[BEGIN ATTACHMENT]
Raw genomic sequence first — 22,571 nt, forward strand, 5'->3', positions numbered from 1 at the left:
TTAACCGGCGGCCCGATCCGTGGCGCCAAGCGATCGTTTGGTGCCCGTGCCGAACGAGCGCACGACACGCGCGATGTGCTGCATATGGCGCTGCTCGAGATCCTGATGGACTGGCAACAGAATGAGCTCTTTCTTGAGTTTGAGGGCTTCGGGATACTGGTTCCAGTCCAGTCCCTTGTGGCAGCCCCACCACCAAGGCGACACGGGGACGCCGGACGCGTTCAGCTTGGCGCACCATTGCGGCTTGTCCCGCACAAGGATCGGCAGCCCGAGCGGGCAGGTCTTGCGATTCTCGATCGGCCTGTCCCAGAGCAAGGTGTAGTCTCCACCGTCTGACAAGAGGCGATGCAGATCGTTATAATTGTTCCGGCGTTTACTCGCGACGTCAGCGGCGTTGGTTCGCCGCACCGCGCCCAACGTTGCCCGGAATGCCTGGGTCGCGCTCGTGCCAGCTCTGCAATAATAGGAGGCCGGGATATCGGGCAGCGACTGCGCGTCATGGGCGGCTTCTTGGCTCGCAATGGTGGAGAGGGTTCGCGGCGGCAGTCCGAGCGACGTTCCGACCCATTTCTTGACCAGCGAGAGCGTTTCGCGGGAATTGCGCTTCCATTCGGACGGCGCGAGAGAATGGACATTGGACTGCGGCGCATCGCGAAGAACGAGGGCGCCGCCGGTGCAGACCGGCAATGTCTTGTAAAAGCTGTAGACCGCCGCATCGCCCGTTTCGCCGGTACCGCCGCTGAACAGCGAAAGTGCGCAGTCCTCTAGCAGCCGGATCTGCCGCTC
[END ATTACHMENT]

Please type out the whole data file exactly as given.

Raw genomic sequence first — 22,571 nt, forward strand, 5'->3', positions numbered from 1 at the left:
TTAACCGGCGGCCCGATCCGTGGCGCCAAGCGATCGTTTGGTGCCCGTGCCGAACGAGCGCACGACACGCGCGATGTGCTGCATATGGCGCTGCTCGAGATCCTGATGGACTGGCAACAGAATGAGCTCTTTCTTGAGTTTGAGGGCTTCGGGATACTGGTTCCAGTCCAGTCCCTTGTGGCAGCCCCACCACCAAGGCGACACGGGGACGCCGGACGCGTTCAGCTTGGCGCACCATTGCGGCTTGTCCCGCACAAGGATCGGCAGCCCGAGCGGGCAGGTCTTGCGATTCTCGATCGGCCTGTCCCAGAGCAAGGTGTAGTCTCCACCGTCTGACAAGAGGCGATGCAGATCGTTATAATTGTTCCGGCGTTTACTCGCGACGTCAGCGGCGTTGGTTCGCCGCACCGCGCCCAACGTTGCCCGGAATGCCTGGGTCGCGCTCGTGCCAGCTCTGCAATAATAGGAGGCCGGGATATCGGGCAGCGACTGCGCGTCATGGGCGGCTTCTTGGCTCGCAATGGTGGAGAGGGTTCGCGGCGGCAGTCCGAGCGACGTTCCGACCCATTTCTTGACCAGCGAGAGCGTTTCGCGGGAATTGCGCTTCCATTCGGACGGCGCGAGAGAATGGACATTGGACTGCGGCGCATCGCGAAGAACGAGGGCGCCGCCGGTGCAGACCGGCAATGTCTTGTAAAAGCTGTAGACCGCCGCATCGCCCGTTTCGCCGGTACCGCCGCTGAACAGCGAAAGTGCGCAGTCCTCTAGCAGCCGGATCTGCCGCTC